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What is a spin like??

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Well-known member
Nov 25, 2001
Just curious. What are they like? Quite a rush?

I am flying 152s and my instructor said that he will probably demonstrate a spin for me sometime shortly. I've done a few stalls, but no spins yet.

If anything...it makes you feel more comfortable in a small airplane. You get to see how much they can really take. At least that was my experience. I know they used to be part of Private Pilot training waaay back when. There's quite a debate as to whether they should be again. I did them as part of CFI training. I don't know if I would have enjoyed them as much during my Private training.

Wait 'til you're a CFI and your student does it for you....lotsa fun.
In Canada it was a requirment for the private license just a few years ago. I'll never forget the first time I had to go practice them solo, :rolleyes: freaked me right out... but as the poster above said once I recovered from it I felt alot more comfortable with the aircraft and just what it would recover from... almost by itself. :D Spiral dives however were only to be attemped with a CFI on board. Odd. :confused: Like I said this was a few years ago, not too sure if its still the same.
While Avbug and I disagree on this topic, I firmly believe that spins should be part of the private pilot syllabus. One cannot understand the rather impressive physical sensations and visual "rush" that accompanies a spin unless they have actually seen one in the air. What's a spin feel like? You're gonna be VERY IMPRESSED! IMHO, no amount of verbal instruction and simple stall recoveries adequately prepare someone for a spin.

Were spins to be included in the required FAA syllabus, would the training accident rate increase as a result? Maybe, but we could address that issue with increased CFI training. Are aircraft certified for multi-turn spins? Nope, but hey--why not simply teach spin entrys or half-turn spins? They would introduce the entry characteristics adequately. "But spins can't necessarily be limited to half a turn!" some would say. Hogwash--aviation cadets were trained for years to recover from spins after exactly one turn, two turns, or even on a specific heading. Don't tell me it can't be done safely.

Would the subsequent number of stall/spin accidents during non-instructional flying also decrease as a result of dedicated spin training? Dunno for sure, but I'd venture to say yes. The stored knowledge of how quickly a spin can develop is well worth it's weight in gold when doing such foolish things as cross-controlling during a final turn or pulling a bit too hard on the yoke during climbout. It has kept me safe thus far--knock on wood!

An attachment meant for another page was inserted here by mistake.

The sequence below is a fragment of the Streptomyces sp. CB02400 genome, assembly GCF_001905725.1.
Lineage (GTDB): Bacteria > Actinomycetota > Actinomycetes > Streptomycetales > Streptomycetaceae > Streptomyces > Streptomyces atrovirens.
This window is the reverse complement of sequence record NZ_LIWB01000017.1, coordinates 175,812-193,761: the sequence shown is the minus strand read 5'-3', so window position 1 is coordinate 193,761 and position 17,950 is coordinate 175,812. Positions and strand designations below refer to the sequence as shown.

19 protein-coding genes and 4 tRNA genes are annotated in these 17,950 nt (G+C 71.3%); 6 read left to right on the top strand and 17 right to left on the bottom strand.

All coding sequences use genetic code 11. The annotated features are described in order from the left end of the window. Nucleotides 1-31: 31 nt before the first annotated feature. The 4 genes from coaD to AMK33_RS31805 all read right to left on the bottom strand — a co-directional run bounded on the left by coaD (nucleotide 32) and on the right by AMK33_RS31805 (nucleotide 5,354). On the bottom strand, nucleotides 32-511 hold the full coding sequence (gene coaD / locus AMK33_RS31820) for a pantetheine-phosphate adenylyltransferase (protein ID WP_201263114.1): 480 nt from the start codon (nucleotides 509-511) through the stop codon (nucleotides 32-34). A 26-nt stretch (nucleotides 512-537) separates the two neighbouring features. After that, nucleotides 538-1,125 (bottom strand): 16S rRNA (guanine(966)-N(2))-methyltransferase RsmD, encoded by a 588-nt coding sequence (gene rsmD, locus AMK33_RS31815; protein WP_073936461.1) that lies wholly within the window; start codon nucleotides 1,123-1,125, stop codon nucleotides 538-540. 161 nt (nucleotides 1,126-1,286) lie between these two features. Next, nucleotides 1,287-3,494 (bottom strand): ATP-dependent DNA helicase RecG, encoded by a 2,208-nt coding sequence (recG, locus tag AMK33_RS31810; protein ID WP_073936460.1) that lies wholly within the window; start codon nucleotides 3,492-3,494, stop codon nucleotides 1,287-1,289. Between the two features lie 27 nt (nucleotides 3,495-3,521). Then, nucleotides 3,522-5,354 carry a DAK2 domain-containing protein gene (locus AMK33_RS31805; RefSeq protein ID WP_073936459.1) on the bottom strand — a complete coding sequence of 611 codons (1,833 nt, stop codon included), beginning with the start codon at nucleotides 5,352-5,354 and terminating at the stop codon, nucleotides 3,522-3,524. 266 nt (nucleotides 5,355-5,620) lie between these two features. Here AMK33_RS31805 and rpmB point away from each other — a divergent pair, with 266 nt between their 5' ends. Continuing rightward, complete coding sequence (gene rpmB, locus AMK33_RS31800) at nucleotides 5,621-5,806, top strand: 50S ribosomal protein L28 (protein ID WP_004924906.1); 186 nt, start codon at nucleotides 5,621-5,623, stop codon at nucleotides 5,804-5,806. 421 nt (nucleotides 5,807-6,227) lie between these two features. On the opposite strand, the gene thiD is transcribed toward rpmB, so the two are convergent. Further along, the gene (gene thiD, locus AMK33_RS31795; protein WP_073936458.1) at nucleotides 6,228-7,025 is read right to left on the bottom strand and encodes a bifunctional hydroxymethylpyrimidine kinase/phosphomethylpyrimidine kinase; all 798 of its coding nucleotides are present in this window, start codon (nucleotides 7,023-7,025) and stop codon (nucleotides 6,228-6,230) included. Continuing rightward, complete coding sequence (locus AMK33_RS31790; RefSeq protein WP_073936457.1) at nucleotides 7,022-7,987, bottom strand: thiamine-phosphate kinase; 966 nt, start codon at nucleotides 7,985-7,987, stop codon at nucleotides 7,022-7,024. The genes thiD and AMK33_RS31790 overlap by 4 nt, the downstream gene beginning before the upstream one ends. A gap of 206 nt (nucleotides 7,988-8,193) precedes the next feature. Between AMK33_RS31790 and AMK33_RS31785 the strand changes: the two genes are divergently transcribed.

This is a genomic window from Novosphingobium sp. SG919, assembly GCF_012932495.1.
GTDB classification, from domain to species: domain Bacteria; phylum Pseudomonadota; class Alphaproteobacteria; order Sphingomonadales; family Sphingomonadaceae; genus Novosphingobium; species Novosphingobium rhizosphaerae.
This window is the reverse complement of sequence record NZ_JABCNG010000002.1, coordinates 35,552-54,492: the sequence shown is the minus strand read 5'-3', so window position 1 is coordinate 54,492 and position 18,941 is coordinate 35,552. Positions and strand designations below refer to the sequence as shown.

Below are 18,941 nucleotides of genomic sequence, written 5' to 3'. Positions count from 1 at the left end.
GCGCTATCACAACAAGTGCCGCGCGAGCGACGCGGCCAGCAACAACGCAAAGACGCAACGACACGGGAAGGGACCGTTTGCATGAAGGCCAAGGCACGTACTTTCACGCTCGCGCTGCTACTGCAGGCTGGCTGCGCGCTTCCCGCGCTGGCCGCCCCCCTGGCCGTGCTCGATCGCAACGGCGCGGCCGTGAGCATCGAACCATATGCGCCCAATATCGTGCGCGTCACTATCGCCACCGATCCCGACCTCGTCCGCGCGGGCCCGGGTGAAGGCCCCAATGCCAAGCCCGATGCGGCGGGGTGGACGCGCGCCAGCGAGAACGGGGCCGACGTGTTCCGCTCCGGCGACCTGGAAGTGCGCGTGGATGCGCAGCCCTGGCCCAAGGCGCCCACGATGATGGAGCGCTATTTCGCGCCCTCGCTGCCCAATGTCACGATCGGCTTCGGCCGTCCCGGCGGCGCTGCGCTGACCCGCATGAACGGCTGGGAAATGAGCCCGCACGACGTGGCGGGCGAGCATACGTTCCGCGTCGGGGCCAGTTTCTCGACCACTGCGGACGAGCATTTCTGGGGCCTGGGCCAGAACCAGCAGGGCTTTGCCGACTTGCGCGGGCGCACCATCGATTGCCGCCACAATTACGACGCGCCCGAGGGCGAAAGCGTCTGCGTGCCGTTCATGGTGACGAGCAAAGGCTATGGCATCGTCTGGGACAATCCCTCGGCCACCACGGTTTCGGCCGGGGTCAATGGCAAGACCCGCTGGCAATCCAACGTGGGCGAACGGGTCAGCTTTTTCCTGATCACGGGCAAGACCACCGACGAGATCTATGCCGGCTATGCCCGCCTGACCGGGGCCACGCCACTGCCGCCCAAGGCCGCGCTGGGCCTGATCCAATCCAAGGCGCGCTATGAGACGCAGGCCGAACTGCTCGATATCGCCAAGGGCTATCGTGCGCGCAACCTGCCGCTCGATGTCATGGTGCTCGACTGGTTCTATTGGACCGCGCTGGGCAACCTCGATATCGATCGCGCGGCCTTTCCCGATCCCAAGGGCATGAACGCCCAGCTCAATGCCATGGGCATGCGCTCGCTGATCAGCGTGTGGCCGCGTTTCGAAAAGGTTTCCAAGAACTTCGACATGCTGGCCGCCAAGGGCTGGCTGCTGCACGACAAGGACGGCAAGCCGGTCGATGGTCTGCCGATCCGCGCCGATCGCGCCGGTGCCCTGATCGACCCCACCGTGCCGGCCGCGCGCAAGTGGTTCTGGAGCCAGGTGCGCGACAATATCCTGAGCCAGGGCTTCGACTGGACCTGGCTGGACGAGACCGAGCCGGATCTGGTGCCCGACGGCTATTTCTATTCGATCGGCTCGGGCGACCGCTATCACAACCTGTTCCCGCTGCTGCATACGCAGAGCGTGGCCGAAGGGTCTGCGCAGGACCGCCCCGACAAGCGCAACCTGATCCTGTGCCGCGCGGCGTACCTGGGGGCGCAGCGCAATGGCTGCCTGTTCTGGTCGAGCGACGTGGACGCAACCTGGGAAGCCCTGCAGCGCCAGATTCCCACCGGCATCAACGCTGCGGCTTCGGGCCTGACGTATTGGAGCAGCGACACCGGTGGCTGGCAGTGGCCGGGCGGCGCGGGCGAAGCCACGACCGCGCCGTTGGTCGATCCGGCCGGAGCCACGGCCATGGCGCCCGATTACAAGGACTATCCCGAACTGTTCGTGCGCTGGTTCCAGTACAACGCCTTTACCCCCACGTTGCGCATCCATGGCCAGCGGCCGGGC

Let the verbal sparring begin!
First, spins are an aerobatic manuever. The only time that parachutes are not required for this particular aerobatic manuever is when a CFI is receiving spin training. I think you'd have trouble convincing the FAA that your private pilot student is working toward his CFI, and is simply thinking "long term".

They are very cool to do, and a real confidence builder. If you are not in CFI training, go to someone who teaches aerobatics, put on the 'chute and do an hour or two of unusual attitudes and spins. You will feel much more confident about your flying.

We don't disagree all that much; I believe spin recognition and training should be part of the typical private pilot curriculum. However, I believe that instructors should be competent spinners before teaching it. Most instructors have done a few token spins to check a box for their instructor certificate. Take a poll and find out how many are comfortable demonstrating cross controlled entries, and each type of spin. You'll find that most instructors are terrified of spins.

If a spin is exciting, or stresses are encountered during the spin, it's being done wrong, and taught wrong.

What does a spin feel like? Marriage, after the second year.
Well, you get the airplane just about stalling, then kick in hard rudder and yank back!

The most interesting sensation comes in the transition from straight & level to the spin. It feels like you are falling but twisting at the same time. When we did it, it slowly started to roll and quickly started to pitch down.

Once the nose is pointed towards the earth, the roll rate starts to increase rapidly. The first time you see this, it's a little scarry but it strangely feels like you are in straight & level flight. I would say the transition from S&L was more unnerving then seeing the earth spinning in front of you.

Recovery (In a 152) happens almost instantly when the rudder is used, and you will find yourself in a steep dive. Your airspeed goes nuts and you have to be careful not to pitch up to quickly. I added power on recovery too early, and got the rpm's above redline for a second (oops). The biggest sensation you will feel is the G forces. This sensation also was more uncomfortable for me then the spin itself.

After you get into a sufficient climb and your airspeed starts to decay, you add power. That's it!

The best thing about doing spins is that I was verry afraid of stalls. As soon as I did the spin, I had the confidence of knowing I could get out of a stall, and a spin if need be. I'm a lot safer because of it!

If I'm not mistaken, spins were at one time part of PPL training. More were dying in fatal spin training accidents than in real life spins, so they cut it out and went to stall recognition and avoidance. After all, no stall, no spin. Maybe an old timer around here can back me up on that, or refute it.

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